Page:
THE Salvation Army will reduce its support for the Hunter’s homeless for the first time in 60 years due to an overhaul of state government funding arrangements.
The charity was advised on Friday that its application for ongoing funding had been knocked back.
‘‘It’s a massive blow to hear that the Salvation Army has lost its funding for all homelessness services in the Newcastle area,’’ Newcastle region divisional commander Major Gavin Watts said.
The charity received about $870,000* last financial year to employ 13 staff who supported homeless men, single woman and young people.
The $870,000 is a portion of the $1.5 million total cost of running the service.
‘‘Most of all, our concern is for our valued staff who will be directly impacted by these adjustments and also the many clients who have built up a relationship with the Salvation Army over many years,’’ Major Watts said.
The funding cut is the result of the government’s Going Home Staying Home reforms, which have consolidated 336 individual services into 149 new service packages that will be led by 69 non-government organisations.
The new service packages will support approximately 8796 clients in the Hunter New England region who are homeless or at risk of becoming homeless in the Hunter.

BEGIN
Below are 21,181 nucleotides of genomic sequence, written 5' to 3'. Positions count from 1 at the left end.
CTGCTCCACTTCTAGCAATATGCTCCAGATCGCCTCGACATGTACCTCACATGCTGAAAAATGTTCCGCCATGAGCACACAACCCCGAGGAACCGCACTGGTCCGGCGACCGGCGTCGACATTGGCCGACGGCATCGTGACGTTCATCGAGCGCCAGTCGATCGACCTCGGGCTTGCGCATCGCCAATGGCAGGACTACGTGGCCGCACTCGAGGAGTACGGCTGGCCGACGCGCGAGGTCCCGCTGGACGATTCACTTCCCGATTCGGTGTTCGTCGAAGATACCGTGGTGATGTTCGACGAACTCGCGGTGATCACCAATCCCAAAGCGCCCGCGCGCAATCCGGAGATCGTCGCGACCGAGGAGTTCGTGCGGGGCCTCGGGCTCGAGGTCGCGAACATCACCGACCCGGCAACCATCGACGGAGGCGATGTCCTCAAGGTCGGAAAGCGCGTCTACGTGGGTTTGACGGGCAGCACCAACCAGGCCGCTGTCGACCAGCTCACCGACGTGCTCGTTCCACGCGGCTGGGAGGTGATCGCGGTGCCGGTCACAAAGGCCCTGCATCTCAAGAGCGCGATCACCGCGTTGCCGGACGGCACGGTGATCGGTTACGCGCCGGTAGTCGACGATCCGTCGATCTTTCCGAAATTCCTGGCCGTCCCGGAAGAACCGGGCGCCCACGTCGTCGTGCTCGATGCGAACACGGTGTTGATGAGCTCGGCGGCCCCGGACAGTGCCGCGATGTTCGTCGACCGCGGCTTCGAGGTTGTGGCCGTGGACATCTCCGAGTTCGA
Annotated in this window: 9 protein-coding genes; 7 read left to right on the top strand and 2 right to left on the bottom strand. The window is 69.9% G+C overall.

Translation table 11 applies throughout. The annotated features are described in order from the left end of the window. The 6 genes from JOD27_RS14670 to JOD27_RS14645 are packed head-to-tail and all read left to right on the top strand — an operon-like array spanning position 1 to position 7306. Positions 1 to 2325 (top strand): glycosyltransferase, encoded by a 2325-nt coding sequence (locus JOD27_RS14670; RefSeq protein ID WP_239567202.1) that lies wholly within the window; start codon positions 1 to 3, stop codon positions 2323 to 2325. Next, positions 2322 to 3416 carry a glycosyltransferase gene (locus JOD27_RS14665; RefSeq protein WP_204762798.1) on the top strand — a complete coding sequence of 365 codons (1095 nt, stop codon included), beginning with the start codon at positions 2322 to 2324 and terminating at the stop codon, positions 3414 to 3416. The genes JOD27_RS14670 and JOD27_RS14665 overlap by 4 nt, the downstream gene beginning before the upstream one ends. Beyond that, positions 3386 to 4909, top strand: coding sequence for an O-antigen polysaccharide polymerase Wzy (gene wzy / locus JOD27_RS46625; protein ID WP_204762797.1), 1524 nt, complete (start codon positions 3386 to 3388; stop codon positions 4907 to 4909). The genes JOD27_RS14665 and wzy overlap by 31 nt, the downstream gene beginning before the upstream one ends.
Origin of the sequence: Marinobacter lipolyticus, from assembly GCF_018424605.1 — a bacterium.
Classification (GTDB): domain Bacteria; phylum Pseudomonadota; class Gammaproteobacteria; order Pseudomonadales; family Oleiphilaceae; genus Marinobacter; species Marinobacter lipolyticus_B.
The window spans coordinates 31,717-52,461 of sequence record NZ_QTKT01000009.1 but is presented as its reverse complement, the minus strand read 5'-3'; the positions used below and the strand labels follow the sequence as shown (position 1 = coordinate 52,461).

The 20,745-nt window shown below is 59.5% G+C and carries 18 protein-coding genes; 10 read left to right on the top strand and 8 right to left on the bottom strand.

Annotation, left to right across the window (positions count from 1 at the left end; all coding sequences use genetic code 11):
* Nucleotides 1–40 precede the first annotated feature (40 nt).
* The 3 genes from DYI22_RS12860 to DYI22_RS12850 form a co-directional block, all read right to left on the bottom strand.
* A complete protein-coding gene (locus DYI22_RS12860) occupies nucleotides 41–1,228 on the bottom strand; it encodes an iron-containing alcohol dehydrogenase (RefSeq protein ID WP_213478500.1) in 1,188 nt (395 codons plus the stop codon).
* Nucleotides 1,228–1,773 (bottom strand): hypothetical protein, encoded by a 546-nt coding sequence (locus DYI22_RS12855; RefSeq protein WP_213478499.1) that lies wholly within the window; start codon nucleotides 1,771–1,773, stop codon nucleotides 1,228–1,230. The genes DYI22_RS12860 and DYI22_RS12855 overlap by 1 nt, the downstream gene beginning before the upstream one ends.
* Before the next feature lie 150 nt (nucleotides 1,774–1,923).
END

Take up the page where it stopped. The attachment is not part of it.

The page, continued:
The region will receive $17.91million per annum for 25 service packages – a 9per cent increase on the previous financial year.
The region’s successful service providers include the Samaritans Foundation, St Vincent de Paul Society and Nova Womens Accommodation and Support.
‘‘The preferred providers demonstrated through a competitive tender process their strong capability to provide the most effective services for people who are homeless or at risk of becoming homeless,’’ Family and Community Services Minister Gabrielle Upton said.
‘‘The preferred providers bring significant experience, resources and value for money to these communities.’’
Major Watts said the Salvation Army would do its best to continue to support the homeless.
‘‘We are here to help and we will never walk away from those in need but this places a huge question mark over what can be achieved,’’ he said.
*This figure has been amended from a previous version of the article that stated $1.5 million was spent employing the staff.